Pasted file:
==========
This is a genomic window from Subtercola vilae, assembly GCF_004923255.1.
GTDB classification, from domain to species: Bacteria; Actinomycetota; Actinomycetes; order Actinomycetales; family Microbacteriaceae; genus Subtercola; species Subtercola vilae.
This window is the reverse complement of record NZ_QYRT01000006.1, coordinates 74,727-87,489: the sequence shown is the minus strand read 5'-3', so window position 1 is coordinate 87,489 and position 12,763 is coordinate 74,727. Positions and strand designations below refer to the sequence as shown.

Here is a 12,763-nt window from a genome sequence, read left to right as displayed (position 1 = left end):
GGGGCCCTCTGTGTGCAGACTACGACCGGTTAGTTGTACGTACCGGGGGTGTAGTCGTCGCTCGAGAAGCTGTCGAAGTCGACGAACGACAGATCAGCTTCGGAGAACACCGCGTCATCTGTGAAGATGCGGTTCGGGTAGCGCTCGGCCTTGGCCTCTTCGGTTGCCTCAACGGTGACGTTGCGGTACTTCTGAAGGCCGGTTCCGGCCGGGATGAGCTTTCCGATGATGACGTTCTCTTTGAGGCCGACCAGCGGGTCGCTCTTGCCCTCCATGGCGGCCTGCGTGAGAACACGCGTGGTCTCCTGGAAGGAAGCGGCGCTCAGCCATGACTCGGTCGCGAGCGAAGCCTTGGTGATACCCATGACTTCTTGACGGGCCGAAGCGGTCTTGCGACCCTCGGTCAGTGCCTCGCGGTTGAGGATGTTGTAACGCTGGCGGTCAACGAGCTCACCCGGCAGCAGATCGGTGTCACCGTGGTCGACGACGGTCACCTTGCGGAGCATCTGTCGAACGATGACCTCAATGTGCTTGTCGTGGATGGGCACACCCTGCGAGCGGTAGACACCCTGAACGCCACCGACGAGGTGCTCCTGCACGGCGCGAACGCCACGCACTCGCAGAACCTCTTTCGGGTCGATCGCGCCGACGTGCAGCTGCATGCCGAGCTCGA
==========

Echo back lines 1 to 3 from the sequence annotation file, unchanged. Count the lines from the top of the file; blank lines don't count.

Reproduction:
This is a genomic window from Subtercola vilae, assembly GCF_004923255.1.
GTDB classification, from domain to species: Bacteria; Actinomycetota; Actinomycetes; order Actinomycetales; family Microbacteriaceae; genus Subtercola; species Subtercola vilae.
This window is the reverse complement of record NZ_QYRT01000006.1, coordinates 74,727-87,489: the sequence shown is the minus strand read 5'-3', so window position 1 is coordinate 87,489 and position 12,763 is coordinate 74,727. Positions and strand designations below refer to the sequence as shown.